intends to publicly receive the coronavirus vaccine as soon as next week, his transition team said Wednesday, as health officials seek to overcome any doubts about its safety.
will get vaccinated on Friday, the White House said. His wife, Karen Pence, and Surgeon General
will also get the shot in what the White House said was an effort to “promote the safety and efficacy of the vaccine and build confidence among the American people.”
Mr. Biden has said he would follow the recommendations of
the director of the National Institute of Allergy and Infectious Diseases.
The president-elect has emphasized the importance of helping the public tackle any skepticism of the vaccine. He told reporters Wednesday, “I don’t want to get ahead of the line but I want to make sure we demonstrate to the American people that it’s safe to take.”
Two Biden transition officials said Mr. Biden would receive the injection as soon as next week. The officials said Vice President-elect
would get vaccinated soon and, like Mr. Biden, in public. No specific details have yet been announced.
Dr. Fauci said in an interview with ABC News on Tuesday that Mr. Biden and Ms. Harris should be inoculated as soon as possible “for security reasons,” adding that he would want Mr. Biden “fully protected” when he enters the presidency in January. Dr. Fauci said he would recommend that President Trump and Mr. Pence receive the vaccination.
Mr. Trump, who contracted Covid-19 earlier this year, doesn’t have immediate plans to get vaccinated, the White House said.
“People working in the White House should receive the vaccine somewhat later in the program, unless specifically necessary,” he tweeted Sunday following news reports that top staffers would receive shots. “I have asked that this adjustment be made. I am not scheduled to take the vaccine, but look forward to doing so at the appropriate time.”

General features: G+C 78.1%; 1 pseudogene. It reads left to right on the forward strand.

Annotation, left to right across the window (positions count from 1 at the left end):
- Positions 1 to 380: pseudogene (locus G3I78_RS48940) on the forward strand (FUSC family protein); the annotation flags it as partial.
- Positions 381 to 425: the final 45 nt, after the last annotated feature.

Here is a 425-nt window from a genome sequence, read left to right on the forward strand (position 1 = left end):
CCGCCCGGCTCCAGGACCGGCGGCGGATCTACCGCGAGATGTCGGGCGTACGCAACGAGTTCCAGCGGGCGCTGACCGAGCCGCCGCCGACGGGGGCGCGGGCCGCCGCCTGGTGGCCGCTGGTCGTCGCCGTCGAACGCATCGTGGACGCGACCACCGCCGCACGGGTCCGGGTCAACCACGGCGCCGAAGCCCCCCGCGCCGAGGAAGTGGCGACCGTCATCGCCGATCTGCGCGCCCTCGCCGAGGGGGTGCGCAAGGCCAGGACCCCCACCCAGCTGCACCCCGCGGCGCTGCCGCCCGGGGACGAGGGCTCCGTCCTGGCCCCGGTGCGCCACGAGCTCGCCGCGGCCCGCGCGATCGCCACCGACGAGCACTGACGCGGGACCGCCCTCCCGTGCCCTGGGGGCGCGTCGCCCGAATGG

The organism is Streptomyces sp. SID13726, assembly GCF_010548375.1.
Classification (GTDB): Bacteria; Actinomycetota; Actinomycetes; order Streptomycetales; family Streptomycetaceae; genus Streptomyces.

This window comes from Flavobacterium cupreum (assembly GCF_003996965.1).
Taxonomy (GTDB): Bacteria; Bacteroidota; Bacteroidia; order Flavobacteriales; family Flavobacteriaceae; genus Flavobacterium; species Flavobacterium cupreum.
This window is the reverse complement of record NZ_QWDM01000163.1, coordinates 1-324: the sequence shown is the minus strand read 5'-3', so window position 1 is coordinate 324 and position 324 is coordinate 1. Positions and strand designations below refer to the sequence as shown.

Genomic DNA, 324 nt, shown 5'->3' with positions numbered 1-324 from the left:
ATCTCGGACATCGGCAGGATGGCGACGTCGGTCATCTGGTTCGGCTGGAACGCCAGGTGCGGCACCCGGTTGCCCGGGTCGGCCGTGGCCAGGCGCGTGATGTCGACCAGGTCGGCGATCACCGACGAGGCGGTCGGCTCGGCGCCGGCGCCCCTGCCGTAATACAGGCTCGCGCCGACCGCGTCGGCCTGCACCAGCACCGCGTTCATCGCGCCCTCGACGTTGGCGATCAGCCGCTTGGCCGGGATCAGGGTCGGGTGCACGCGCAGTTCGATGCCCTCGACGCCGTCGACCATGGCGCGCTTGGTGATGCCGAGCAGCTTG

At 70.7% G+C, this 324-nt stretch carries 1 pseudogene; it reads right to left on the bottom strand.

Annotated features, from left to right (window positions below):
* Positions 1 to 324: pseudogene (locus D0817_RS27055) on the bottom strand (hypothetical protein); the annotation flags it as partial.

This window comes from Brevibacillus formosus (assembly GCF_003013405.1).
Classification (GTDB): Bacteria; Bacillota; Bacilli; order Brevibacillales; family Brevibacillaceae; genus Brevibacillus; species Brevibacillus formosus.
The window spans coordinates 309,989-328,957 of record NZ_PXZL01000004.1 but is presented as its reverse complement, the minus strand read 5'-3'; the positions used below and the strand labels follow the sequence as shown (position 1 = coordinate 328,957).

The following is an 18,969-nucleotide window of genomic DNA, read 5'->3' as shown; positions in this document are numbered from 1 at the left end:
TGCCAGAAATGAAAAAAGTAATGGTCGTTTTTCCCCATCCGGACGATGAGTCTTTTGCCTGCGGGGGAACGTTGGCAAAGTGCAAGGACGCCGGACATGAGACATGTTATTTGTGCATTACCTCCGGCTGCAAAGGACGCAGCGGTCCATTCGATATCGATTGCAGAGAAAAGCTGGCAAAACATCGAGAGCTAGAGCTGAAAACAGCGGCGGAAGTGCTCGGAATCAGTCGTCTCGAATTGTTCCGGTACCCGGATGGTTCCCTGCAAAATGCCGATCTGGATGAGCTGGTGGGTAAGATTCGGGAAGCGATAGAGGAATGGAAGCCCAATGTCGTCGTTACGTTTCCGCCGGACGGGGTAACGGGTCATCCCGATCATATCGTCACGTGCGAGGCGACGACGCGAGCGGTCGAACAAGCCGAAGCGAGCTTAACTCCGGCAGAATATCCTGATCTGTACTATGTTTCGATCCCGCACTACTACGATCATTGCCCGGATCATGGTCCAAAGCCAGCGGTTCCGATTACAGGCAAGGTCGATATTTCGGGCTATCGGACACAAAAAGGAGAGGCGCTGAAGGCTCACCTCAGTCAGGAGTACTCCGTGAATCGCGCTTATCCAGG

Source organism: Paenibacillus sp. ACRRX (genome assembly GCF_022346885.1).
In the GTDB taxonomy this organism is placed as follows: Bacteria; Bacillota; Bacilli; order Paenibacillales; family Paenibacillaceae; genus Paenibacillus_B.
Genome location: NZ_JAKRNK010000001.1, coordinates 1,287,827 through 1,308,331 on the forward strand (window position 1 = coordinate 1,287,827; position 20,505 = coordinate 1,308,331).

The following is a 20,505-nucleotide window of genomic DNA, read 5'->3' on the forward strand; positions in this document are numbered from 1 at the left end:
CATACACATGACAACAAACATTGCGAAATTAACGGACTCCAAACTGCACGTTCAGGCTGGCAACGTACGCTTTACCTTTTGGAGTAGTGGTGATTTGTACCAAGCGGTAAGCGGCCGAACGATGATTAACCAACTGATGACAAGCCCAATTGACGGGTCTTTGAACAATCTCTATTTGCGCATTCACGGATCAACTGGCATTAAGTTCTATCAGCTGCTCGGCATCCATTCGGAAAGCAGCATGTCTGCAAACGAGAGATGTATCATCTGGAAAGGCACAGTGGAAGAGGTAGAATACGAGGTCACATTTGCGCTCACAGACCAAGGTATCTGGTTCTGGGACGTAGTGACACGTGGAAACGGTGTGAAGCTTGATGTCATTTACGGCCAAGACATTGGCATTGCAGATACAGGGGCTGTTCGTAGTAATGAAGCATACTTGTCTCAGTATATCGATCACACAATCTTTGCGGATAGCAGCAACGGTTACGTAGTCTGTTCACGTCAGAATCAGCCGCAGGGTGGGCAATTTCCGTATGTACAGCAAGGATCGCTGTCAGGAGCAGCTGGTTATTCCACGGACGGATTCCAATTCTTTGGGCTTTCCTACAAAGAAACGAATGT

Appearing on Fox News on Monday, White House press secretary
clarified: “Key officials, like Situation Room staff, among others, will have access to this vaccine, some certain members of Congress.”
George W. Bush
have all said they would be vaccinated in public.
The vaccine has been developed in record speed, leading to some concern about its safety, as well as longstanding skepticism on vaccines among some populations. Sandra Lindsay, a nurse in New York City who was among the first to get the shot, said she hoped to instill public confidence, noting some in the West Indian community are reluctant to take it.
Ms. Lindsay, who is originally from Jamaica, said the inoculation didn’t feel different than any other. “We all need to do our part to put an end to the pandemic,” she said.
A poll released Tuesday by the Kaiser Family Foundation found 71% of respondents said they would get a vaccine, up from 63% in a September survey. About a quarter of the public remains hesitant, the poll found, with people saying they probably or definitely wouldn’t get a vaccine.
An October Wall Street Journal/NBC News poll found about 70% of registered voters surveyed said they would take a Covid-19 vaccine, although many said they would wait until it has been available for a while to see if there are major problems or side effects. Thirty percent of Black people said they would not take a vaccine at all, compared with 15% of white people and 20% of Hispanic people, according to the WSJ/NBC poll.
Write to Ken Thomas at [email protected] and Alex Leary at [email protected]
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